Ernie Chan recently proposed using Variance Risk Premium as a factor for future price change prediction. VRP is defined as implied volatility minus historical volatility. I've decided to check if this factor works.
There are various methods to calculate historical volatility, I tried some of them and found out that best is using average logarithm of daily range, including morning gaps. Standard deviation of daily changes works too, but, as usual, shows worst results.
Data used: SPY all available daily data from Yahoo.Finance
Correlation between VRP and future normalized daily price change: +0.051
Factor successfully pass the cross-validation of the model, which is not the usual case.
Cross-validated equity of a stategy, using only the VRP factor:
Yearly Sharpe 0.80 against 0.64 for factor-free strategy (which uses only volatility normalization).
No costs included.
Conclusion: VRP definitely works for S&P 500, correlation with future price change is positive, which means that when VIX is higher than local historical volatility, the price tends to grow. VIX tends to oscillate around local historical volatility and you can profit from it.
would you be able to share an R code?
Or send to firstname.lastname@example.org
Would save me a lot of time,
Kind Regards, Jozef
I don't use R, sorry.Delete
or whatever language you use.Delete
Will understand if you are against sharing. Would just make implementation quicker on my side.Delete
Because - strategy says nothing if only applied to S&P 500.
However, if could be made universal - applying to e.g. gold (has its own vol index), and other assets as well (where you calculate VIX yourself) and use the same methodology as you used, this could be a good strategy.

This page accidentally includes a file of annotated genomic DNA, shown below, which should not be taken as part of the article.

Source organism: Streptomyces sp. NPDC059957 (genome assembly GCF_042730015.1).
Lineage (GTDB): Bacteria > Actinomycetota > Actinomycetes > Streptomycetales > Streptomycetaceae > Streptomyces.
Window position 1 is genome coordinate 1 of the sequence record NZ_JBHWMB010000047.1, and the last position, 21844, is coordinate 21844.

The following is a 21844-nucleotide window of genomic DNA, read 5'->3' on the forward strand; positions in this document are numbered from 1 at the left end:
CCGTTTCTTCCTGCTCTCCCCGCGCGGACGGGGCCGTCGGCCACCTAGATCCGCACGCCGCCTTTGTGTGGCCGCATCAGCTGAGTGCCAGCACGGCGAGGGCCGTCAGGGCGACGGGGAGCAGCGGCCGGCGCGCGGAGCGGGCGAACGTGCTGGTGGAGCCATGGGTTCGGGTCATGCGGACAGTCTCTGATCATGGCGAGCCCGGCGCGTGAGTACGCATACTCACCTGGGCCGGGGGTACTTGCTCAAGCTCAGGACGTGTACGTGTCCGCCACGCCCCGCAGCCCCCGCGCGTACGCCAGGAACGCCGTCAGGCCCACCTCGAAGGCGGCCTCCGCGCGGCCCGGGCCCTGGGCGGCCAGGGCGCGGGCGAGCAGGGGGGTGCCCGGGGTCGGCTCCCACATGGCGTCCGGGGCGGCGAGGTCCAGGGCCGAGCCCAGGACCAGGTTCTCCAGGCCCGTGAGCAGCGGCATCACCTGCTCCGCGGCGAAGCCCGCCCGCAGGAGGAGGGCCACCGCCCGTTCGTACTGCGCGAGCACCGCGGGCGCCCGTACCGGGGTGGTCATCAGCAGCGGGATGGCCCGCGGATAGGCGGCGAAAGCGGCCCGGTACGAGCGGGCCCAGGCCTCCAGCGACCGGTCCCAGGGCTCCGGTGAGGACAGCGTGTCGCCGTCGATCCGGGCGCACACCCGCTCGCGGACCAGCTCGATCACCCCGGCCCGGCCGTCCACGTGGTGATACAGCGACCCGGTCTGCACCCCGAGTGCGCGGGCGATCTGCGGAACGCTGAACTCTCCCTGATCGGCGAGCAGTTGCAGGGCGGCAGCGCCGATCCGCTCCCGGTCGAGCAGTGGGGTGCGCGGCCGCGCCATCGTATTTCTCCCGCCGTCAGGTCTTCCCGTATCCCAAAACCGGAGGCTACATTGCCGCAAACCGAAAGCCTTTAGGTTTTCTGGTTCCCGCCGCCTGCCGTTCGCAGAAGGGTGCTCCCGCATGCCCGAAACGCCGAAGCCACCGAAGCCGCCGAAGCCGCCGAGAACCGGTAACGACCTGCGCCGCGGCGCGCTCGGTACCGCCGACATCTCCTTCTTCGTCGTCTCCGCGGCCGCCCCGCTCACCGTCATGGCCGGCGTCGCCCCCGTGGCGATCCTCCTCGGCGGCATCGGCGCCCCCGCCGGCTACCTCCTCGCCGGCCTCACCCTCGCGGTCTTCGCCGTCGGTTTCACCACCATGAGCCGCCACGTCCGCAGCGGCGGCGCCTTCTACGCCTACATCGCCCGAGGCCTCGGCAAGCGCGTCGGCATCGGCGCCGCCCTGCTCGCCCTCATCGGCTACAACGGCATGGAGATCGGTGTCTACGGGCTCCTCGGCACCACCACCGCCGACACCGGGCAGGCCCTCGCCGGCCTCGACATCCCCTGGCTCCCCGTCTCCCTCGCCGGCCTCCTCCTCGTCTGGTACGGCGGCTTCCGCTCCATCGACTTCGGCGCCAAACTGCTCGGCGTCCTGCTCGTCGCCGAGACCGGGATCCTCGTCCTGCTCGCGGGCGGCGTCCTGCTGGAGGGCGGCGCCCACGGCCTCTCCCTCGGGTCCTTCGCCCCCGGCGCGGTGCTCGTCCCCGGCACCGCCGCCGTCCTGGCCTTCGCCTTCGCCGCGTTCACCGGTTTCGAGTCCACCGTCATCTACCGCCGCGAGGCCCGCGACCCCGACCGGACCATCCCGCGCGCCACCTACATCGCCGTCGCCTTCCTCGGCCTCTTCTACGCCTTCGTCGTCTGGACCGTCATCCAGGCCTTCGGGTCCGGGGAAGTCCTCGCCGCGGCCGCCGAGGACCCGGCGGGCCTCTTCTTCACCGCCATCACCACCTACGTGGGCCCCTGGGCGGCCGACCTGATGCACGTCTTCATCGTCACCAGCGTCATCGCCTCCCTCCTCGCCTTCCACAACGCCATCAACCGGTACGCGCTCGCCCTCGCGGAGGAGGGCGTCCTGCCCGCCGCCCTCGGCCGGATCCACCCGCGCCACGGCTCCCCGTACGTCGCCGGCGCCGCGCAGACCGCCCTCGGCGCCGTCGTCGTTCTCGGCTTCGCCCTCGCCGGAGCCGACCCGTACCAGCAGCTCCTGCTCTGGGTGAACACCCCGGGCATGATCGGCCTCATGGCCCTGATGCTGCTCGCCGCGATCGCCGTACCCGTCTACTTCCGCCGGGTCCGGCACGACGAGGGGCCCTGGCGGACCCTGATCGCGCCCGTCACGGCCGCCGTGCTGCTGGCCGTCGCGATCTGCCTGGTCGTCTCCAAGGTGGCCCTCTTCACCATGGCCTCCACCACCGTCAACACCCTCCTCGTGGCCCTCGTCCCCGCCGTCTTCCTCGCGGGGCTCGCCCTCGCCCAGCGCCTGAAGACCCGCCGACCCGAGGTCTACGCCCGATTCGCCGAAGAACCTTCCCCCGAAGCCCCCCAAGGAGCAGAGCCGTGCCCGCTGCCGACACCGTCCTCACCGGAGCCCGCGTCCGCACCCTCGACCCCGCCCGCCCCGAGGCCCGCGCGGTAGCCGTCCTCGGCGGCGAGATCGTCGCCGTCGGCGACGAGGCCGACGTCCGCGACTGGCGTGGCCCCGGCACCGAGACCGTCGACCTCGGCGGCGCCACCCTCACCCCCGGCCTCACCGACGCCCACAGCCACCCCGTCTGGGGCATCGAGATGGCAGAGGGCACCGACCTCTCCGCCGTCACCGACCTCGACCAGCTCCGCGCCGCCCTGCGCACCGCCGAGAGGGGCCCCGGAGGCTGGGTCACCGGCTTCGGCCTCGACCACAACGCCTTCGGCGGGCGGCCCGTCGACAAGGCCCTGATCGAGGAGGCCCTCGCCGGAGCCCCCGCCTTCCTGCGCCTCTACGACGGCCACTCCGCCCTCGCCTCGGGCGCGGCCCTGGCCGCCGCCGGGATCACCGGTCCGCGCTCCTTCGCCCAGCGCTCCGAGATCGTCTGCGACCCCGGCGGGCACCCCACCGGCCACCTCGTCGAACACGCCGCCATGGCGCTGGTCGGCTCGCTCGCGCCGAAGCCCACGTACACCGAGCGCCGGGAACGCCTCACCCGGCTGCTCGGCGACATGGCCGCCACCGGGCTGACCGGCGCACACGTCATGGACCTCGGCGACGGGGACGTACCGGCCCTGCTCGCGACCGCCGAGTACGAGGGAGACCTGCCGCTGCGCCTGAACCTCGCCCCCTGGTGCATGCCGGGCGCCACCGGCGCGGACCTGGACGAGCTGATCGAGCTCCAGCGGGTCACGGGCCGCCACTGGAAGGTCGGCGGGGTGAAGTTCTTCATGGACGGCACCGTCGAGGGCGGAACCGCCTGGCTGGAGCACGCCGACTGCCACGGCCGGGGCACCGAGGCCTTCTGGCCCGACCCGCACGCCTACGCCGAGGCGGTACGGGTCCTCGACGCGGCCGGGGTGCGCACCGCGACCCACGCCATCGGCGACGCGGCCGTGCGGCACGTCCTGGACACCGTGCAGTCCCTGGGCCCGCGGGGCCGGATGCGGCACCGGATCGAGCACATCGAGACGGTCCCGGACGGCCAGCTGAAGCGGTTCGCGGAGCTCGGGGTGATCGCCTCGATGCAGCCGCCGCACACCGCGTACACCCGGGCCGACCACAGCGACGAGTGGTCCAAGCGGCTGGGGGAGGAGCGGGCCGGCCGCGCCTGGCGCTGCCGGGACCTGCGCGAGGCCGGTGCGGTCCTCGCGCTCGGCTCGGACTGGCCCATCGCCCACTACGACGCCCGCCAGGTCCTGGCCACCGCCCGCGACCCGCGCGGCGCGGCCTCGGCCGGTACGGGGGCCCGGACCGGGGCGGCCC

I use small custom research framework on Java which I'm not ready to make public.Delete
I'll try to make the same research with ^OVX and ^GVZ, but unfortunately there's not much data there, only couple of years.
ok, so I will try to reproduce your results.Delete
Anyway - there are public rules, how OVX, GVZ, VIX are calculated. I think these can be done on your own, so you can calculate custom indices.
The question is whether this is universal, or only works on equities - where it's long known that implied vol<realized vol most of the time.
It would save time, if you tried to calculate the results on OVX and GVZ (there are more - http://www.cboe.com/micro/volatility/introduction.aspx), and showed if it works or not. If it works - fine - it is something worth having a look at, if not, it is asset specific, and I would be reluctant to have a closer look at.
Last time I checked OVX, GVZ futures they where not liquid enough so I gave up trying to trade them - had an idea to trade contango/backwardation.Delete
I did not mean trade OVX, GVZ - I meant using the methodology you used here - implied vol (ovx) - realized vol to time gold, etc.Delete
I also trade VIX contango/backwardation and am aware that OVX, GVZ futures are not liquid enough.
I've checked the same factor for OVX and GVZ. Nothing.Delete
This comment has been removed by the author.ReplyDelete
that's quite a big dissapointment. So the strategy is not "universal". Therefore, I would not trade it myself.ReplyDelete
I doubt there is some kind of universal strategy that works equally well for equities and commodities. They're just too different classes of assets.Delete
for instance trend following is "universal".Delete
Do you have good results with trend following on equities? My research shows equity indexes have counter-trend properties on daily timeframe last 20 years.Delete
I mean classical CTA style trend following. for instance, using monthly timeframe to trade "everything" - e.g. 60 futures, shows quite a good results since 1980.Delete